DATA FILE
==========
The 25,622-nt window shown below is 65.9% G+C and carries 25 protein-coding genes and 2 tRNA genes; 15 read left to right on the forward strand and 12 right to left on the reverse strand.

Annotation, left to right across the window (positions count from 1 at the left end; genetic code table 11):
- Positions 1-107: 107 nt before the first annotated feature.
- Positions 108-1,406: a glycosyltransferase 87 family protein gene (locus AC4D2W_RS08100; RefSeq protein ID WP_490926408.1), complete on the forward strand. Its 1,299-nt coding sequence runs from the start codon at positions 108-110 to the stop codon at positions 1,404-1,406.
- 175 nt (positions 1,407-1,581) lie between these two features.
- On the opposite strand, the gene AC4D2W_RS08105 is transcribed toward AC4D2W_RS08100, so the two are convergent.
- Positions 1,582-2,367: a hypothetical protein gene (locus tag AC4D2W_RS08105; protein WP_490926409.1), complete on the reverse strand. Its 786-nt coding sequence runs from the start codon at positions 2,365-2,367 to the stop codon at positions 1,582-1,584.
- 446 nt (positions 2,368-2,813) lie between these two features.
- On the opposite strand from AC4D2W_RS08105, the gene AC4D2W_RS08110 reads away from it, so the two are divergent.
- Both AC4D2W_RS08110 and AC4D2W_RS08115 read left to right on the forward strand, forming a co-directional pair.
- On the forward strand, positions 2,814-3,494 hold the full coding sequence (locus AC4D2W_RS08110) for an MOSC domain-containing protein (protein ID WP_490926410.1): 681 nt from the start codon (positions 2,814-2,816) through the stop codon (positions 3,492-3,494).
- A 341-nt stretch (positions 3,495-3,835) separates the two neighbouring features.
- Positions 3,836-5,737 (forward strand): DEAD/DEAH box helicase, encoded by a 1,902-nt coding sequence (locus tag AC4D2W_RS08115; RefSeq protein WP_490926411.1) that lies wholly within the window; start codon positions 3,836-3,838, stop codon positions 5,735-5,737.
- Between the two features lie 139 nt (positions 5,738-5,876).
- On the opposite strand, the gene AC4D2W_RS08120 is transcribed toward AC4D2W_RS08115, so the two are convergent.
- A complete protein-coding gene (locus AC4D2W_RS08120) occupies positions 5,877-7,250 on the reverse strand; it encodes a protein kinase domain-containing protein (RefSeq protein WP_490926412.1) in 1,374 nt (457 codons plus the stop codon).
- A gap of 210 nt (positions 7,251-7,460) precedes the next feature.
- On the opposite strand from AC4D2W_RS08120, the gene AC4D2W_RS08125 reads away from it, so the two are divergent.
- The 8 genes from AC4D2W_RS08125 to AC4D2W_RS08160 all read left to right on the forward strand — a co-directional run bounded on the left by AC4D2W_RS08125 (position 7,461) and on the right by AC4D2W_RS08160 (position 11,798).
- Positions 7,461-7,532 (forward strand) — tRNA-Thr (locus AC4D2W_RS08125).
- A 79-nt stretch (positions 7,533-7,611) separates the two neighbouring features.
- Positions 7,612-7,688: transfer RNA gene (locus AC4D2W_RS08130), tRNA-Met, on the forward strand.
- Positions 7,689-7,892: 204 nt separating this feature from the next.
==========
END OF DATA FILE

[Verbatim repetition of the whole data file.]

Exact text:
The 25,622-nt window shown below is 65.9% G+C and carries 25 protein-coding genes and 2 tRNA genes; 15 read left to right on the forward strand and 12 right to left on the reverse strand.

Annotation, left to right across the window (positions count from 1 at the left end; genetic code table 11):
- Positions 1-107: 107 nt before the first annotated feature.
- Positions 108-1,406: a glycosyltransferase 87 family protein gene (locus AC4D2W_RS08100; RefSeq protein ID WP_490926408.1), complete on the forward strand. Its 1,299-nt coding sequence runs from the start codon at positions 108-110 to the stop codon at positions 1,404-1,406.
- 175 nt (positions 1,407-1,581) lie between these two features.
- On the opposite strand, the gene AC4D2W_RS08105 is transcribed toward AC4D2W_RS08100, so the two are convergent.
- Positions 1,582-2,367: a hypothetical protein gene (locus tag AC4D2W_RS08105; protein WP_490926409.1), complete on the reverse strand. Its 786-nt coding sequence runs from the start codon at positions 2,365-2,367 to the stop codon at positions 1,582-1,584.
- 446 nt (positions 2,368-2,813) lie between these two features.
- On the opposite strand from AC4D2W_RS08105, the gene AC4D2W_RS08110 reads away from it, so the two are divergent.
- Both AC4D2W_RS08110 and AC4D2W_RS08115 read left to right on the forward strand, forming a co-directional pair.
- On the forward strand, positions 2,814-3,494 hold the full coding sequence (locus AC4D2W_RS08110) for an MOSC domain-containing protein (protein ID WP_490926410.1): 681 nt from the start codon (positions 2,814-2,816) through the stop codon (positions 3,492-3,494).
- A 341-nt stretch (positions 3,495-3,835) separates the two neighbouring features.
- Positions 3,836-5,737 (forward strand): DEAD/DEAH box helicase, encoded by a 1,902-nt coding sequence (locus tag AC4D2W_RS08115; RefSeq protein WP_490926411.1) that lies wholly within the window; start codon positions 3,836-3,838, stop codon positions 5,735-5,737.
- Between the two features lie 139 nt (positions 5,738-5,876).
- On the opposite strand, the gene AC4D2W_RS08120 is transcribed toward AC4D2W_RS08115, so the two are convergent.
- A complete protein-coding gene (locus AC4D2W_RS08120) occupies positions 5,877-7,250 on the reverse strand; it encodes a protein kinase domain-containing protein (RefSeq protein WP_490926412.1) in 1,374 nt (457 codons plus the stop codon).
- A gap of 210 nt (positions 7,251-7,460) precedes the next feature.
- On the opposite strand from AC4D2W_RS08120, the gene AC4D2W_RS08125 reads away from it, so the two are divergent.
- The 8 genes from AC4D2W_RS08125 to AC4D2W_RS08160 all read left to right on the forward strand — a co-directional run bounded on the left by AC4D2W_RS08125 (position 7,461) and on the right by AC4D2W_RS08160 (position 11,798).
- Positions 7,461-7,532 (forward strand) — tRNA-Thr (locus AC4D2W_RS08125).
- A 79-nt stretch (positions 7,533-7,611) separates the two neighbouring features.
- Positions 7,612-7,688: transfer RNA gene (locus AC4D2W_RS08130), tRNA-Met, on the forward strand.
- Positions 7,689-7,892: 204 nt separating this feature from the next.